Concerns over addictive drug prescriptions

·2-min read

Australian doctors are prescribing addictive anxiety and insomnia drugs for significantly longer periods than recommended, a university study has found.

The study conducted by the University of Adelaide looked at the medical records of more than 1.4 million patients who visited GPs between 2011 and 2018.

The researchers found that new users of benzodiazepines and Z-drugs were on the medications for 11 months on average, much longer than the recommended four weeks.

Benzodiazepines are drugs prescribed mainly to manage anxiety and insomnia, such as Valium and Xanax, while Z-drugs (zolpidem and zopiclone) are medications used for managing insomnia.

Associate Professor David Gonzalez, from the university's Discipline of General Practice unit, said Benzodiazepines and Z-drugs were widely considered effective, but long-term use could cause harm.

"Short-term use of these medications is usually safe and successful, however, long-term use can lead to dependence and adverse effects," he said.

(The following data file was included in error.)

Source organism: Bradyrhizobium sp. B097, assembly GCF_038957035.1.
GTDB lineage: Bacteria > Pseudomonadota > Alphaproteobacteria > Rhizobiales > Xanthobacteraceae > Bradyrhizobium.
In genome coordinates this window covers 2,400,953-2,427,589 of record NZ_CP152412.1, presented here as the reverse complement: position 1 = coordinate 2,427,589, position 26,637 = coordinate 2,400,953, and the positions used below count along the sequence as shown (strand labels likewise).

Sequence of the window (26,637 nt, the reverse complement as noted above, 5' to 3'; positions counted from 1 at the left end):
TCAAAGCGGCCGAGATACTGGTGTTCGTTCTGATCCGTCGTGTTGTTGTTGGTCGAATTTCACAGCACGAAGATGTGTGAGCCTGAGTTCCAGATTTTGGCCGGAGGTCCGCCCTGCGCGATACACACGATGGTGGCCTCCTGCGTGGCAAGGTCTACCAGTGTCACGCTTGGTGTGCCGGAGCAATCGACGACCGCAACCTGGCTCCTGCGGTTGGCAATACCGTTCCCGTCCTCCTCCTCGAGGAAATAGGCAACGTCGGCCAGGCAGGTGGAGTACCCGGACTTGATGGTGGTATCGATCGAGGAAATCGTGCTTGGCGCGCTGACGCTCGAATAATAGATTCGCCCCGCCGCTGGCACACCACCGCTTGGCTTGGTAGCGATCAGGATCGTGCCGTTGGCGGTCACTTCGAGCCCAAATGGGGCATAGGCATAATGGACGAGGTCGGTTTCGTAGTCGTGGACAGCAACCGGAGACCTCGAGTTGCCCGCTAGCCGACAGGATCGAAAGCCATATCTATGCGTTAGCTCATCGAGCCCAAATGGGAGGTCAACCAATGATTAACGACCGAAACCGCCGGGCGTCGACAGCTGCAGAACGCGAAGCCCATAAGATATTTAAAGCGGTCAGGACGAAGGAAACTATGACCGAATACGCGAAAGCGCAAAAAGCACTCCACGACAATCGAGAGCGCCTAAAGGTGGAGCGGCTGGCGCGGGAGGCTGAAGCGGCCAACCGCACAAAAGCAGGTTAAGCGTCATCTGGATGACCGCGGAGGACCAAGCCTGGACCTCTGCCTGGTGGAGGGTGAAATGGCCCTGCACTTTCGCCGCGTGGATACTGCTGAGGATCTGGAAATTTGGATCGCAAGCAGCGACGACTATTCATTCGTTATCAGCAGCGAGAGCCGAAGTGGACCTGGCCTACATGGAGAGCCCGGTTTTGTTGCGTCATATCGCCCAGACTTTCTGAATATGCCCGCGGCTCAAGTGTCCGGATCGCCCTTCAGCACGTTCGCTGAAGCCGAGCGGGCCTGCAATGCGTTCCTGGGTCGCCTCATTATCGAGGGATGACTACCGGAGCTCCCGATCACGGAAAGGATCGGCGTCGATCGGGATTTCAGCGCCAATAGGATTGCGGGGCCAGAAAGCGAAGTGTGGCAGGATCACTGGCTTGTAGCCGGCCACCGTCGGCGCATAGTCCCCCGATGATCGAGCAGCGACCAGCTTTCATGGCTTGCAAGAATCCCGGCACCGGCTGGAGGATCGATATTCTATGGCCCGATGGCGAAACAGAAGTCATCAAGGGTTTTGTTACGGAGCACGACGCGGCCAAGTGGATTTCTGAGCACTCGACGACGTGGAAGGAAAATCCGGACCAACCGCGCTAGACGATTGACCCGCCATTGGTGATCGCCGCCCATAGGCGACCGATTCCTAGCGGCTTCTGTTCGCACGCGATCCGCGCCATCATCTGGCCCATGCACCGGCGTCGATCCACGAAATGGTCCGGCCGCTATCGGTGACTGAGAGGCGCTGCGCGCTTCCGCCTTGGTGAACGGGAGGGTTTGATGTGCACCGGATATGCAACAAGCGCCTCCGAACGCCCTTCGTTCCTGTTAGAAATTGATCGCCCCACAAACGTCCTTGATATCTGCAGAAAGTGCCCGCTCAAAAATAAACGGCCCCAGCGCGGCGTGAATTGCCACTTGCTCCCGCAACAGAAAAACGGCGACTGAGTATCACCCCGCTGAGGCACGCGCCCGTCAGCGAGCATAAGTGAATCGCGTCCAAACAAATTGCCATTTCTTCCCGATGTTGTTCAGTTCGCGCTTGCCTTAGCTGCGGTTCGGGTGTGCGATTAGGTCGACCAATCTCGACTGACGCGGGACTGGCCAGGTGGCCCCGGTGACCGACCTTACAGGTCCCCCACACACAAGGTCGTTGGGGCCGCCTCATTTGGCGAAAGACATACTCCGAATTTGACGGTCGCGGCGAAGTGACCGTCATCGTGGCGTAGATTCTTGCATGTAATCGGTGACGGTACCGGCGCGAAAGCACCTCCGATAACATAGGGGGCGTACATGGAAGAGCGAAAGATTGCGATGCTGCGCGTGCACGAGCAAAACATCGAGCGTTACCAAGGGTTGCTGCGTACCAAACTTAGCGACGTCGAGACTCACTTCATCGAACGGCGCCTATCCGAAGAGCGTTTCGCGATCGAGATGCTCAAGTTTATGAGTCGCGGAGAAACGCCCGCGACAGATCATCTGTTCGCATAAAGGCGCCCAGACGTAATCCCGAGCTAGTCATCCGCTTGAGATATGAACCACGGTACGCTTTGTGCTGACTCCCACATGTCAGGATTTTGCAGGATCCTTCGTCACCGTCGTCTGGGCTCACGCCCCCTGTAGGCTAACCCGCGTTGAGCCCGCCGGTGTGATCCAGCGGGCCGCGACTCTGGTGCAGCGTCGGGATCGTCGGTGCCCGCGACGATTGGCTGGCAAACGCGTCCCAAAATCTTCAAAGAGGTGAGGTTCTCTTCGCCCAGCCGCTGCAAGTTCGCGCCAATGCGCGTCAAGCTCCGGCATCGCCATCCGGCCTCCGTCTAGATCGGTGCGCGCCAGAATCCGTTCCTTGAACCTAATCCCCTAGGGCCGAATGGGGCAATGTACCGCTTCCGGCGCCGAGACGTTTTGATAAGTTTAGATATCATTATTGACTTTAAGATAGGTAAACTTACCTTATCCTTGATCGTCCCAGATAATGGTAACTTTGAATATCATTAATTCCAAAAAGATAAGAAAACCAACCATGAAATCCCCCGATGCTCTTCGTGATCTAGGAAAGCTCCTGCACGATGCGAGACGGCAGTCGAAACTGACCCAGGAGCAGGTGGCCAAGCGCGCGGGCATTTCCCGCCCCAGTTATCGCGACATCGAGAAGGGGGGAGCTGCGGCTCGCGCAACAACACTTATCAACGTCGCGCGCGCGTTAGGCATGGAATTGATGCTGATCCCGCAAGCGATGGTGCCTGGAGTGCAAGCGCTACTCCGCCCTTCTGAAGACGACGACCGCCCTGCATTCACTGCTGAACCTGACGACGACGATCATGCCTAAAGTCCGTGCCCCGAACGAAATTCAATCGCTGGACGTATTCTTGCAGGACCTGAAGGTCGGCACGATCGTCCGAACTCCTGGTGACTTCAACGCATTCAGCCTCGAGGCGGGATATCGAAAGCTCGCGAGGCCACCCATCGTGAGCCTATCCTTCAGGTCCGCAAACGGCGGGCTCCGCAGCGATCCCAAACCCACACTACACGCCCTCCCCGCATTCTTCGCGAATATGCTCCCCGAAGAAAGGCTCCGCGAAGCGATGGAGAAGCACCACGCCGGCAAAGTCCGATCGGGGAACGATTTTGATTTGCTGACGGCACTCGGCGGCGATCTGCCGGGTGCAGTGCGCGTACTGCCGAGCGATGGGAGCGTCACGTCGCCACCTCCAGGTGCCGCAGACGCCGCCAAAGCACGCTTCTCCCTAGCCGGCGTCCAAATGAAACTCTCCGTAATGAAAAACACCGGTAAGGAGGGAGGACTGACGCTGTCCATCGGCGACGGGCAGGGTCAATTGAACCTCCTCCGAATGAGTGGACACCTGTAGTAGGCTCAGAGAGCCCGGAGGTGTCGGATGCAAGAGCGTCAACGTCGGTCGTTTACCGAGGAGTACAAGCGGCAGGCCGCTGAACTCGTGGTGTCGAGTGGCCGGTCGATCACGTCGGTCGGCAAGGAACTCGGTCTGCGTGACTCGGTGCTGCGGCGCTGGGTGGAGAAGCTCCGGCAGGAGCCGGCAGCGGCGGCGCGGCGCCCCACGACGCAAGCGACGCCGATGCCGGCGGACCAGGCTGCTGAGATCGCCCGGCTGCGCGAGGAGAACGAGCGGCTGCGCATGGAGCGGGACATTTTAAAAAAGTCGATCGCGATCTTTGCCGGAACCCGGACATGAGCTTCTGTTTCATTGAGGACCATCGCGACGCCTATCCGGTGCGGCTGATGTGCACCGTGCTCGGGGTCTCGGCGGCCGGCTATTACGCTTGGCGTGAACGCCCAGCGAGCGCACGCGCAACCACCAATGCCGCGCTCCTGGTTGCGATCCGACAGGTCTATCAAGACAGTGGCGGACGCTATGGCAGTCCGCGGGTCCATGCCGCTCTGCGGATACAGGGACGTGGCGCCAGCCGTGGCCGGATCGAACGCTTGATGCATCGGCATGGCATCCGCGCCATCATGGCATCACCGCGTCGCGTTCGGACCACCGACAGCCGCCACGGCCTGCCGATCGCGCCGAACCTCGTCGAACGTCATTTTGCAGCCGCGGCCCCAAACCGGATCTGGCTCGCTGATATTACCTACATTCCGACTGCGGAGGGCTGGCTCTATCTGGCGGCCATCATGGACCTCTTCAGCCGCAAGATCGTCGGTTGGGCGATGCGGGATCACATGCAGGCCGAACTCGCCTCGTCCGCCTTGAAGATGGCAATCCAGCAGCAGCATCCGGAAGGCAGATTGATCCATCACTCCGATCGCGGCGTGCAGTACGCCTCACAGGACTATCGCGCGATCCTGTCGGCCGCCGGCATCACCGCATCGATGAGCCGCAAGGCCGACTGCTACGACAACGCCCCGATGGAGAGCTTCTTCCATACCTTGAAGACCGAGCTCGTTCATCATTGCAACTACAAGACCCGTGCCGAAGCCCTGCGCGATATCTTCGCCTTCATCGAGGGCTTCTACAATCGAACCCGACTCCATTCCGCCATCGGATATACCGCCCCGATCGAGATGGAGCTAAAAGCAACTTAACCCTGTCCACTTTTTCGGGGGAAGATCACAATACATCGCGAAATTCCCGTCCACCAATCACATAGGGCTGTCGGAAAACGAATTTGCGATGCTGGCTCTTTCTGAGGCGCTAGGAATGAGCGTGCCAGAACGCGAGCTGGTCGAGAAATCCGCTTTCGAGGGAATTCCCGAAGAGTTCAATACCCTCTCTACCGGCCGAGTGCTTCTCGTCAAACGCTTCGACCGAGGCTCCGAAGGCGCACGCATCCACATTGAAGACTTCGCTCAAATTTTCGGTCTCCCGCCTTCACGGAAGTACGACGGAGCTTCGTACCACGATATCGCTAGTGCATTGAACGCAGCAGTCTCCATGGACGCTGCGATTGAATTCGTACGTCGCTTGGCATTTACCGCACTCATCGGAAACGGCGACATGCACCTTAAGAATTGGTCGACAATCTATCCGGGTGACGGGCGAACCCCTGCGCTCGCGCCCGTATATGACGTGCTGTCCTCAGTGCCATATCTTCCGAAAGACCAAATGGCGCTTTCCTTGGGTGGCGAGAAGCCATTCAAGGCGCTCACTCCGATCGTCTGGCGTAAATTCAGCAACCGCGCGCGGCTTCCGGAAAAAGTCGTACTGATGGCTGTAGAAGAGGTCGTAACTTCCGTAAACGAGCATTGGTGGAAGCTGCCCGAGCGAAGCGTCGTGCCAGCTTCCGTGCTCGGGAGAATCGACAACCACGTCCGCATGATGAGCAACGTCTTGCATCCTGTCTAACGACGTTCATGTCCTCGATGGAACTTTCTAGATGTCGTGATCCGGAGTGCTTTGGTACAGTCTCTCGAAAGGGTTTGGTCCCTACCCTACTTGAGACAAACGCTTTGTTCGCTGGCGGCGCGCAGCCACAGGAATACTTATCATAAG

"They are very addictive medications, stopping them suddenly can cause anxiety, nausea, aches, hand tremors and other withdrawal symptoms."

In Australia, benzodiazepines and Z-drugs are available only with a prescription and account for about four to five per cent of all medications prescribed by GPs, the university said.

In 2019/20, about 5.5 million benzodiazepine prescriptions were dispensed in Australia to 1.5 million people.

The university study also found that older people were six times more likely to be prescribed the drugs for long-term use than younger patients.

Women and people living in disadvantaged areas were similarly more likely to be long-term users.

"The higher rates of long-term prescription of benzos and Z-drugs in those groups are concerning and highlight the need for interventions that reduce their potential harms in vulnerable people," Professor Gonzalez said.

He called for non-pharmacological approaches to help people avoid the drugs in the first place as well as access to programs to help stop long-term use.

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